The expectation that the U.S. Supreme Court will reverse Roe v. Wade and abandon any federal constitutional right to an abortion by June or July has unsurprisingly excited people in the anti-abortion movement, while alarming their pro-choice opponents. But as the days tick by before the announcement of a decision in Dobbs v. Jackson Women’s Health Organization, potentially important divisions are becoming apparent in the ranks of those happy anti-abortion activists and their captive national political party, the Republicans.
In tailoring state legislation in anticipation of Dobbs, the GOP has two front-and-center models from which it can choose: the Mississippi law (a strict ban on abortions after 15 weeks of pregnancy), which the Supreme Court is more than likely going to approve; or the Texas law (a much more radical abortion ban after six weeks of pregnancy), which has been bouncing around the federal courts since last September.
Serious life-begins-at-conception activists naturally prefer the stricter Texas law, while pragmatic (or cynical) Republican politicians are inclined to begin the post-Roe political struggle with the less onerous ban. There’s not a great deal of logic to a 15-week ban (other than discredited theories about the onset of the possibility of fetal pain), but it would leave first-trimester abortions, which are most common, legal for the time being. Mississippi-style laws also have the benefit of not relying on guesswork about what the courts will eventually do with the Texas law, which has evaded substantive judicial review thanks to its devious vigilante-enforcement scheme.
This choice and its political fallout are being played out right now in Florida, where Governor Ron DeSantis and Republican legislators are pushing through a 15-week ban over the objections of activists on both sides of the abortion barricades. As the state senate advanced the ban in a committee on a party-line vote last week, there was a noticeable amount of angst exhibited by those favoring a stricter ban, as the Washington Post reported:
One prominent antiabortion lobbyist, Andrew Shirvell, executive director of Florida Voice for the Unborn, has publicly called on DeSantis to join fellow GOP Govs. Kristi L. Noem of South Dakota and Greg Abbott of Texas to back stricter bans. To date, the strongest abortion law signed by DeSantis, who is up for reelection this year and widely seen as a potential presidential candidate, is a 2020 measure requiring parental consent.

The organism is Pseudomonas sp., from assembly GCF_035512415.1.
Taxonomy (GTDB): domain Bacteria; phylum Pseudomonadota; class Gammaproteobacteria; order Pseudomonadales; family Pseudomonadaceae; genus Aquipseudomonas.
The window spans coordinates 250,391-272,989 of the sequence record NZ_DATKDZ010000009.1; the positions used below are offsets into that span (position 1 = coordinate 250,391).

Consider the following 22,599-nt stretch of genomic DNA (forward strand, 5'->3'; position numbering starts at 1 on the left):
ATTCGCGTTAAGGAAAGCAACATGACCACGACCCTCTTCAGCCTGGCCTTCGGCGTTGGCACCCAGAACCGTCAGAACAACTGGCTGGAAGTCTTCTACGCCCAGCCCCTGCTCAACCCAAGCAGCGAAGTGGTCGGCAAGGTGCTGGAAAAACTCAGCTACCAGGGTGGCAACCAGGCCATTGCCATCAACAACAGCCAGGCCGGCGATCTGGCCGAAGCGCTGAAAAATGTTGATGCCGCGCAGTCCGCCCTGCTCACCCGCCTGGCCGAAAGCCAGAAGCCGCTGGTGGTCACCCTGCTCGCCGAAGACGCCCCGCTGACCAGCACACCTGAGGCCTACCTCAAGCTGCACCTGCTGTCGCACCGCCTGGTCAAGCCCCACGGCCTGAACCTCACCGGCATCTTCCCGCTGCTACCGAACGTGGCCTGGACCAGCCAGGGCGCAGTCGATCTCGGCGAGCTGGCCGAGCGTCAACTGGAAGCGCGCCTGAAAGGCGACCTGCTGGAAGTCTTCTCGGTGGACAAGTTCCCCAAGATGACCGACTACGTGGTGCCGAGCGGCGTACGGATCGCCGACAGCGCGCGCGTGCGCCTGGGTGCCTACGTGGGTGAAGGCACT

“We’ve had pro-life majorities in our legislature for close to 30 years and a Republican governor for decades. There is really little excuse for this,” Shirvell said. “If you believe that abortion is murder, then you need to act like it.”
Republican proponents of the 15-week ban are marketing their legislation as a compromise between Texas-style total bans and the viability standard that has prevailed since Roe v. Wade was handed down in 1973 (which holds that women have a clear right to abortion before around 24 weeks of pregnancy). Some lawmakers are basically arguing that they should get brownie points for tolerating what they consider baby-murdering in early pregnancy:
In the Florida House, Republican Rep. Dana Trabulsy said 15 weeks was a “long time.”
“Because I believe life begins at conception, that’s, that’s — generous,” she said.
The alleged generosity of the bill is belied by the decision against providing any exceptions to the ban for pregnancies caused by rape, incest, or human trafficking. These very popular exceptions were voted down in committee by the bill’s Republican supporters.
Florida Democrats are sure to make the new law, once it has been adopted and then activated by the Supreme Court, a major midterm-campaign issue. But DeSantis, who may have an interest in becoming president of the United States in 2024 or later, has a dual problem. He must defend what is likely to be an unpopular law during his own reelection campaign this year, while dealing with the perception of him as a RINO squish by the anti-abortion activists who are an immensely powerful force in the Republican presidential nominating process. If the Court’s ruling in Dobbs appears to be broad enough to make Texas-style bans constitutionally permissible, then DeSantis could always change his position and go for a more draconian law at the risk of making his own reelection a bit harder and possibly splitting his own party. The timing is tricky, but it’s the natural outcome of the devil’s bargain the GOP struck with the anti-abortion movement many years ago. It’s like a mortgage with a giant balloon payment coming due.